Help, soon my legal entity type will no longer exist!

The WVV ("CAC") is on its way
On 4 June 2018, the "draft legislation introducing the Companies and Associations Code" was filed in the Chamber, marking one of the most far-reaching corporate law reforms since the introduction of the coordinated laws on commercial companies on 30 November 1935.

This extensive reform of corporate law corresponds with the introduction of the “Companies and Associations Code” (abbreviated as "WVV” - in Dutch “Wetboek van Vennootschappen en Verenigingen”) and is based on three key aspects: (i) a thorough simplification, (ii) a far-reaching flexibilisation, and (iii) an adaptation to a number of changes from the European level.

Limiting the number of legal entity types

In the context of the thorough simplification of corporate law, the number of (Belgian) legal entity types will be reduced dramatically. After all, the current Companies Code has 18 legal entity types (including the European legal entities).

The new legislation provides only 4 basic types:

  • The partnership;
  • The private company ("BV");
  • The limited liability company ("NV");
  • The cooperative company ("CV").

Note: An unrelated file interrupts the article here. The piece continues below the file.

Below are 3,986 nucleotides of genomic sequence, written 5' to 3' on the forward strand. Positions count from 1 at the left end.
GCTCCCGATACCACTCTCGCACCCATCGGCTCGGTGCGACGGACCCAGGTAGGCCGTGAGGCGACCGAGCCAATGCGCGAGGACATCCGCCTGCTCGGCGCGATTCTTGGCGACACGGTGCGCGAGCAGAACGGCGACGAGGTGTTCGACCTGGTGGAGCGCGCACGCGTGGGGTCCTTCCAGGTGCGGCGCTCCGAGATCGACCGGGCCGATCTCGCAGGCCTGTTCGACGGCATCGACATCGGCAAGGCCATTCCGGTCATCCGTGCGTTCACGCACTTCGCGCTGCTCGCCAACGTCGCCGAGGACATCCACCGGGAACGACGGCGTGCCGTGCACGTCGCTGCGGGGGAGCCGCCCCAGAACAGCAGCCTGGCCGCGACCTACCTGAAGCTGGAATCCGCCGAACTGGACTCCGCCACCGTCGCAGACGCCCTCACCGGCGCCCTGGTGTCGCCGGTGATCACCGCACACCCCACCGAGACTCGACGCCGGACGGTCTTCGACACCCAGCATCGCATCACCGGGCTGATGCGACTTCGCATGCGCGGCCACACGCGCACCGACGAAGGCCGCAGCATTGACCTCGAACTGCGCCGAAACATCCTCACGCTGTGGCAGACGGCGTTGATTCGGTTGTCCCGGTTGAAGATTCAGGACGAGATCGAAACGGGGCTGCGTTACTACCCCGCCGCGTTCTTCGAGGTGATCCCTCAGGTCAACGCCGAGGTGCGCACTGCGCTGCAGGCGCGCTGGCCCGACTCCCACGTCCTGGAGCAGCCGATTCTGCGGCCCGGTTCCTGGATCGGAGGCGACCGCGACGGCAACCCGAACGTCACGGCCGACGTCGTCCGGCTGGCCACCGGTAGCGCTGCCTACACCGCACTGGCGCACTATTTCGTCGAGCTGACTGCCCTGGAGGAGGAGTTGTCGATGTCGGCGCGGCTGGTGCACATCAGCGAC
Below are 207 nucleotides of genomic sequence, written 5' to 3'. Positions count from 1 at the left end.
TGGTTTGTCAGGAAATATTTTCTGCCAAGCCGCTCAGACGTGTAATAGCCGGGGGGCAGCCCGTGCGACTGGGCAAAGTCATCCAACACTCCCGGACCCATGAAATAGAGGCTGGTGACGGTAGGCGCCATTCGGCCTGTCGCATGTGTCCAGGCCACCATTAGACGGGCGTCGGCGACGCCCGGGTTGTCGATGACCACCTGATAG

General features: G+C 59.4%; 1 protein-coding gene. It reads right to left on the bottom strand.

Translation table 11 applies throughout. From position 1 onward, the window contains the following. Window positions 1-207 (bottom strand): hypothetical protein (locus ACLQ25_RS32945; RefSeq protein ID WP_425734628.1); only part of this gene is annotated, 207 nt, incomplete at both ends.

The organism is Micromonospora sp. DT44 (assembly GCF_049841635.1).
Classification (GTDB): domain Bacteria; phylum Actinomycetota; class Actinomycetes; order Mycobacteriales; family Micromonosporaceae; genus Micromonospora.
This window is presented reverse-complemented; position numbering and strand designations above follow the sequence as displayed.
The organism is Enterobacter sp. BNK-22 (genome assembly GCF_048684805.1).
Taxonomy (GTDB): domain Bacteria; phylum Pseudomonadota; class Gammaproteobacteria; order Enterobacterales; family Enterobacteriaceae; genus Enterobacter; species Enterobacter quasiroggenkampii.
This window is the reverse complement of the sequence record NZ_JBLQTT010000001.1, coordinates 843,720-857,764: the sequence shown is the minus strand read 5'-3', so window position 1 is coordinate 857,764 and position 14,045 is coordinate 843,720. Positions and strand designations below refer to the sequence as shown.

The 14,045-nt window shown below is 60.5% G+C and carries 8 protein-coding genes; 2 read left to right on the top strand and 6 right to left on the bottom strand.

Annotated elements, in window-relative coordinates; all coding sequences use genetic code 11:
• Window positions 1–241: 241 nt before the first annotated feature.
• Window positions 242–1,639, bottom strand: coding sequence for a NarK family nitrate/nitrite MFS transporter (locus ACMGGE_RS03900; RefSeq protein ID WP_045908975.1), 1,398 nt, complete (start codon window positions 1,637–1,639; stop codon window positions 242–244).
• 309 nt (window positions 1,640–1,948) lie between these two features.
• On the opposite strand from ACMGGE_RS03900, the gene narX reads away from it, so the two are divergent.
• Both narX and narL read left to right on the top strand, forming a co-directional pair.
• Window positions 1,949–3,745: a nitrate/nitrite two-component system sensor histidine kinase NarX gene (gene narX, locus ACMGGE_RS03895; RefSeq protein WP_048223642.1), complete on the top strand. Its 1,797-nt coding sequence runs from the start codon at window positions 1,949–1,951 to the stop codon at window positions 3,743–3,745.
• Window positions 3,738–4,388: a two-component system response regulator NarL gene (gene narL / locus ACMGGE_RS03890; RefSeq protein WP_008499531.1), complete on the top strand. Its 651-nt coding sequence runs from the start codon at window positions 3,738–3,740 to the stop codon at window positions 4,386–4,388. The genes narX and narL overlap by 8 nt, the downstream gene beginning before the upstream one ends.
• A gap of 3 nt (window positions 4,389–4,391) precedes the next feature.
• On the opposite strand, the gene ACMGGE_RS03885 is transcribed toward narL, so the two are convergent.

Limited companies and partnerships in the WVV
The partnership will become the most basic type of unlimited company that can exist both with or without a legal personality.

A partnership having legal personality can be modelled as a general partnership ("VOF") if it has unlimited partners or as a limited partnership ("CommV") if it has at least one silent partner.

In areas where the three remaining limited companies (BV, NV, CV) have a strongly overlapping scope in practice, they will be reinforced in terms of their distinguishing features.

The BV will becomes the most essential type of limited company for SMEs.

Which legal entity types will disappear
With the introduction of the WVV, the following types of legal entities will disappear:

The temporary and the silent trading company
The partnership can have both a quiet and a temporary character under the new law. As a result, there is no further need for a separate legal entity type.

The cooperative company (with unlimited liability (CVOA))
The CVOA is increasingly rare under the current law. The cooperative company with limited liability will continue to exist, but will only be able to be used by companies that effectively propagate cooperative principles, which means that, as their main objective, they exist to meet the needs of shareholders or to develop the socio-economic activities of shareholders. If one wishes to establish a company with a legal personality, but with unlimited liability of its partners, one must revert to the VOF under the new legislation.